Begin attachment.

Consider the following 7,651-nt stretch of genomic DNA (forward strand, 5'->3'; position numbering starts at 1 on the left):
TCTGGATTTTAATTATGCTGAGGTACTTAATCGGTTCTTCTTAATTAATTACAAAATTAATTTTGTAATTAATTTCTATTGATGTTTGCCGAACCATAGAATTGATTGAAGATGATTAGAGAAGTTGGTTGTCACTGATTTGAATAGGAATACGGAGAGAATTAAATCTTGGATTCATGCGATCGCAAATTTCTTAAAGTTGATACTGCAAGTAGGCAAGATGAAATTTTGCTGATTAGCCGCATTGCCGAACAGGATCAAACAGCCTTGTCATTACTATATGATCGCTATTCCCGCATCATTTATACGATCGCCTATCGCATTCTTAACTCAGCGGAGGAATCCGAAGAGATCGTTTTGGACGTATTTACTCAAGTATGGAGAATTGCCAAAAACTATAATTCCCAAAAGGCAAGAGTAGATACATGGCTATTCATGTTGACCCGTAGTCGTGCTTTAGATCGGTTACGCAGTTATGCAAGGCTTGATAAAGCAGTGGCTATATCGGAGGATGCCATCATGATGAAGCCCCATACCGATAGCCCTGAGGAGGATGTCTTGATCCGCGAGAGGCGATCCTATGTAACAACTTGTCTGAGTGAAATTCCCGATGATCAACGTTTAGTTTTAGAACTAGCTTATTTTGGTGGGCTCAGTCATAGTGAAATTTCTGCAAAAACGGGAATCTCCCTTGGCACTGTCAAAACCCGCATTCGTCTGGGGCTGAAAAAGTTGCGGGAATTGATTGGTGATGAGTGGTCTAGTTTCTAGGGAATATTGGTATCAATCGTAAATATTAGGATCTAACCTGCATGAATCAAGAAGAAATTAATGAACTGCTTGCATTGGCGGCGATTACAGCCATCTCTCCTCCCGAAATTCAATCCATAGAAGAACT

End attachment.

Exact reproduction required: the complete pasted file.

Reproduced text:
Consider the following 7,651-nt stretch of genomic DNA (forward strand, 5'->3'; position numbering starts at 1 on the left):
TCTGGATTTTAATTATGCTGAGGTACTTAATCGGTTCTTCTTAATTAATTACAAAATTAATTTTGTAATTAATTTCTATTGATGTTTGCCGAACCATAGAATTGATTGAAGATGATTAGAGAAGTTGGTTGTCACTGATTTGAATAGGAATACGGAGAGAATTAAATCTTGGATTCATGCGATCGCAAATTTCTTAAAGTTGATACTGCAAGTAGGCAAGATGAAATTTTGCTGATTAGCCGCATTGCCGAACAGGATCAAACAGCCTTGTCATTACTATATGATCGCTATTCCCGCATCATTTATACGATCGCCTATCGCATTCTTAACTCAGCGGAGGAATCCGAAGAGATCGTTTTGGACGTATTTACTCAAGTATGGAGAATTGCCAAAAACTATAATTCCCAAAAGGCAAGAGTAGATACATGGCTATTCATGTTGACCCGTAGTCGTGCTTTAGATCGGTTACGCAGTTATGCAAGGCTTGATAAAGCAGTGGCTATATCGGAGGATGCCATCATGATGAAGCCCCATACCGATAGCCCTGAGGAGGATGTCTTGATCCGCGAGAGGCGATCCTATGTAACAACTTGTCTGAGTGAAATTCCCGATGATCAACGTTTAGTTTTAGAACTAGCTTATTTTGGTGGGCTCAGTCATAGTGAAATTTCTGCAAAAACGGGAATCTCCCTTGGCACTGTCAAAACCCGCATTCGTCTGGGGCTGAAAAAGTTGCGGGAATTGATTGGTGATGAGTGGTCTAGTTTCTAGGGAATATTGGTATCAATCGTAAATATTAGGATCTAACCTGCATGAATCAAGAAGAAATTAATGAACTGCTTGCATTGGCGGCGATTACAGCCATCTCTCCTCCCGAAATTCAATCCATAGAAGAACT